Minister of Justice, Hon. Delroy Chuck, is calling for dog owners to have their animals spayed or neutered as one measure to reduce attacks on members of the public.
He made the call while closing the debate on the Dogs (Liability for Attacks) Act, 2020 during the sitting of the House of Representatives on Tuesday (October 27).
Spaying involves sterilising a female animal by removing the ovaries, while neutering refers to the removal of the male animal’s testicles.
In addition to preventing unwanted litters, spaying and neutering prevents aggressive behaviours and reduces the urge of animals to roam, ultimately leading to fewer instances of attacks on persons in public spaces by dogs that have escaped the confines of their private area.
Minister Chuck said that dog owners have a responsibility to ensure that the animals are secured within their property and that they cannot jump over fences or escape through gates and go out on the streets.
He noted that the Dogs (Liability for Attacks) Act, 2020 seeks to “engender, to encourage and, if necessary, enforce responsibility” on the part of owners, by providing for criminal and civil liability when an animal attacks, injures and/or causes the death of a person.
“Nowadays, we see far too many dogs in the public space… chasing persons who are going about their normal business, and it’s just not right. We have had the harrowing information and knowledge of how many persons have been injured by dog attacks. It is a regulatory Bill to be a strong deterrent and to encourage dog owners to ensure that they keep and maintain their dogs in their private property,” he said.
The legislation provides protection for citizens against dog attacks that occur in communities, on the road, or when members of security firms use the animals to assist in the management of public spaces.
The Bill is the first of several pieces of legislation that will update laws dealing with dogs and other animals.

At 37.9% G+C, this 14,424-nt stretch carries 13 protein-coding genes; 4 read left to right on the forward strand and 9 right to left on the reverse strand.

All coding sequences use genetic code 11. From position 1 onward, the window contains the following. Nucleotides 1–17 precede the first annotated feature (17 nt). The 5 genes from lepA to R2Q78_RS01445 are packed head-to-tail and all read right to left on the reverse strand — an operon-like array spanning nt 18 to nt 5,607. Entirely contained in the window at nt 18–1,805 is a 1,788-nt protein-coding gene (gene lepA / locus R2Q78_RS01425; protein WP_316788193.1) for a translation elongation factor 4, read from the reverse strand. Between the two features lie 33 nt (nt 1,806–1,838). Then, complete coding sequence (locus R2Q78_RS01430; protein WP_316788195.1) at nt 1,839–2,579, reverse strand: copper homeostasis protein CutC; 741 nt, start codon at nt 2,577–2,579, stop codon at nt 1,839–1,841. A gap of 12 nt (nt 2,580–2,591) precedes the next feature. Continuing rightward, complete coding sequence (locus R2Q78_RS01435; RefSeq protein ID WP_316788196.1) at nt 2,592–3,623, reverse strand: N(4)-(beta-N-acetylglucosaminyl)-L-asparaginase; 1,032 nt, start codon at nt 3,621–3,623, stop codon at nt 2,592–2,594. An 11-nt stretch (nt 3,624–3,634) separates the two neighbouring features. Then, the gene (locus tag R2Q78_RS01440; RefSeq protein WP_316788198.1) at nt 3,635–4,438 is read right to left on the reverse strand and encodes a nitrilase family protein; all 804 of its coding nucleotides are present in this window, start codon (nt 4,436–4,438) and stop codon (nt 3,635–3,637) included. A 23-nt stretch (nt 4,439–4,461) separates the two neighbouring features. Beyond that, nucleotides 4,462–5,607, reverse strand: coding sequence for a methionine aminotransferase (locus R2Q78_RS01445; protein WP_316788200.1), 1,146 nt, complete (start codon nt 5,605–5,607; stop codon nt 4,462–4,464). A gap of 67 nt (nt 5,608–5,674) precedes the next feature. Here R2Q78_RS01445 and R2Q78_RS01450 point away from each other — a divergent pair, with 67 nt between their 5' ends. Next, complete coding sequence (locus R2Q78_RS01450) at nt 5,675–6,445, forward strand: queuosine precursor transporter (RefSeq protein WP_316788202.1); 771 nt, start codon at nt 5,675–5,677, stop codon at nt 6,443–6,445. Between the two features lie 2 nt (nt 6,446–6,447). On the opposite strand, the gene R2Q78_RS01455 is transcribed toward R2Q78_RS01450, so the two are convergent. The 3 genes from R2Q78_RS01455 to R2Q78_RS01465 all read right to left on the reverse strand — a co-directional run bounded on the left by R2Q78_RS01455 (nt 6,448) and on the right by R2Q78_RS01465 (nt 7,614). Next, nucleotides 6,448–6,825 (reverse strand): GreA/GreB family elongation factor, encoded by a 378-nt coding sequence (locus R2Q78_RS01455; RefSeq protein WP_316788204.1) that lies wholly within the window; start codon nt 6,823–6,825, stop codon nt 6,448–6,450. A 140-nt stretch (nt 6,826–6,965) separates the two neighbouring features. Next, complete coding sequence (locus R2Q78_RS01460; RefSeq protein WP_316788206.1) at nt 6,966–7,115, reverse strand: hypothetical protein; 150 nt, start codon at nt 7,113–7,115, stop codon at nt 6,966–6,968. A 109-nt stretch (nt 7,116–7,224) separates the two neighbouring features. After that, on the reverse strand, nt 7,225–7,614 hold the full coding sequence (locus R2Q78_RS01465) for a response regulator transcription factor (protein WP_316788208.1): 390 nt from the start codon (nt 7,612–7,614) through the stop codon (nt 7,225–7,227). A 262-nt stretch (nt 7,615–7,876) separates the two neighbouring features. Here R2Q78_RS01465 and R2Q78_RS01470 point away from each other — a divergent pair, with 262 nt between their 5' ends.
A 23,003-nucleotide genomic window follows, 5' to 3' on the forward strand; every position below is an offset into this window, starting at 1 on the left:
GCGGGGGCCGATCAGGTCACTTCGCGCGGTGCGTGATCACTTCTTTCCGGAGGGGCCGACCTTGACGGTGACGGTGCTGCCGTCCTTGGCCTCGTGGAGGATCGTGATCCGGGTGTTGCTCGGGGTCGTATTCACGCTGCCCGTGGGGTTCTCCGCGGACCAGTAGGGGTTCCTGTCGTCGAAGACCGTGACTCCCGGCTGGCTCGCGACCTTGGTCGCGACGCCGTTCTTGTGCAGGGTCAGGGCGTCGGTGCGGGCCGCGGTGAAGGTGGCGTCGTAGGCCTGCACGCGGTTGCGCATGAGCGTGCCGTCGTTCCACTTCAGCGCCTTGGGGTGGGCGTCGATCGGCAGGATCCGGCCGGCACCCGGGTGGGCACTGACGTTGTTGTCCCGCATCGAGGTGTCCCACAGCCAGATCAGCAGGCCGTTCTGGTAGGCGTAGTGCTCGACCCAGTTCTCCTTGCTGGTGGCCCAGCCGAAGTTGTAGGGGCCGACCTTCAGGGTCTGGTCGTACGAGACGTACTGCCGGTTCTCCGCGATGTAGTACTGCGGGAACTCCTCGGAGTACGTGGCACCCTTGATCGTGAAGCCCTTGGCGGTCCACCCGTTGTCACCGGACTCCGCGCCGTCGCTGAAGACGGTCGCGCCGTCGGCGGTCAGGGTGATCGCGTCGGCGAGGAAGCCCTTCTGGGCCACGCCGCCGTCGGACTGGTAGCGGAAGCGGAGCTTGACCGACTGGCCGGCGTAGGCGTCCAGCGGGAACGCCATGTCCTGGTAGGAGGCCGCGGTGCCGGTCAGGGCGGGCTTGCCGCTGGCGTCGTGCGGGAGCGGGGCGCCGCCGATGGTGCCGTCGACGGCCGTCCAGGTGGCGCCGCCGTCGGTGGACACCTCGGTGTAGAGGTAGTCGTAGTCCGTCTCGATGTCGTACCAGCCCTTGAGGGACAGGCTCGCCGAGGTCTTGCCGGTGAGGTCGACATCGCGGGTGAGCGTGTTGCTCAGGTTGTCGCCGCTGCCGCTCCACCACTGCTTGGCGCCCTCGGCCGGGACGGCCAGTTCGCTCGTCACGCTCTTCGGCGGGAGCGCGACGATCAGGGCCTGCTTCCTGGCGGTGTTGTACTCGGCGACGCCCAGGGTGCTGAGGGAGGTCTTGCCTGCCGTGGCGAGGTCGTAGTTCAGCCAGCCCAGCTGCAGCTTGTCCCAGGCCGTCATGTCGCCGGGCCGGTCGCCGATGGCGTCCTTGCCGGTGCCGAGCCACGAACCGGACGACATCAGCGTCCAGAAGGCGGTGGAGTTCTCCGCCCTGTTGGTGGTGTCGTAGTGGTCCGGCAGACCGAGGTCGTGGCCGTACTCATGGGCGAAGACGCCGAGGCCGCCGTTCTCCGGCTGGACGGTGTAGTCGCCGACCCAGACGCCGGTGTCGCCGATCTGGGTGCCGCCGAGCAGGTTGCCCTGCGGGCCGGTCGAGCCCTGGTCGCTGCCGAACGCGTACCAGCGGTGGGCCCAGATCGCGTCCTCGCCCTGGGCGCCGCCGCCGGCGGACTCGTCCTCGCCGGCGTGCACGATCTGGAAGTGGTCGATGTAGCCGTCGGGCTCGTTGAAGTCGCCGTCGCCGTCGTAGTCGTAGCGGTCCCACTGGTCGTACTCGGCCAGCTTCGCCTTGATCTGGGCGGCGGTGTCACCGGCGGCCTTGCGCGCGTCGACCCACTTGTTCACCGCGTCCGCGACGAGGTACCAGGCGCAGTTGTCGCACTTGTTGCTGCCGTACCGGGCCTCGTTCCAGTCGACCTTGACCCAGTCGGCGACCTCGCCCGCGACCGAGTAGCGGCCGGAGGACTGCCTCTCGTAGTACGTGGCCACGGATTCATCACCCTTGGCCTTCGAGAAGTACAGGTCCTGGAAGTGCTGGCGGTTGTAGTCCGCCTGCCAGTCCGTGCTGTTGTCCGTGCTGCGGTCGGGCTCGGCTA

It follows several vicious attacks on members of the public up to 2019, which led to a national outcry for the existing 1877 Act to be amended, as it had no provision for criminal sanctions for negligence on the part of persons whose dogs attack or injure members of the public.
The Bill provides for civil liability in respect of injury caused by a dog and criminal liability where an individual is attacked by a dog, along with the appropriate penalties.
It also provides for a procedure for reporting attacks by dogs and empowering constables to investigate and, in appropriate circumstances, to issue a warning instead of proceeding to criminal charge.
Additionally, the owner of a dog has a duty to ensure that, at all times, while the dog is in a public place, it is kept under control and fitted with a muzzle, restraint or contained in a receptacle that allows movement to be kept under control and prevents it from biting or presenting a menace to any individual.
The dog must not be permitted to enter any public place that prohibits the entry of dogs unless it is for the purpose of security, any lawful purpose by a government agent or is guiding a person with a disability.
The Bill proposes fines ranging from $500,000 to $3 million, or imprisonment from six months to 15 years.
Civil liability can be incurred if the dog causes injury in any place other than its home or where it is normally kept.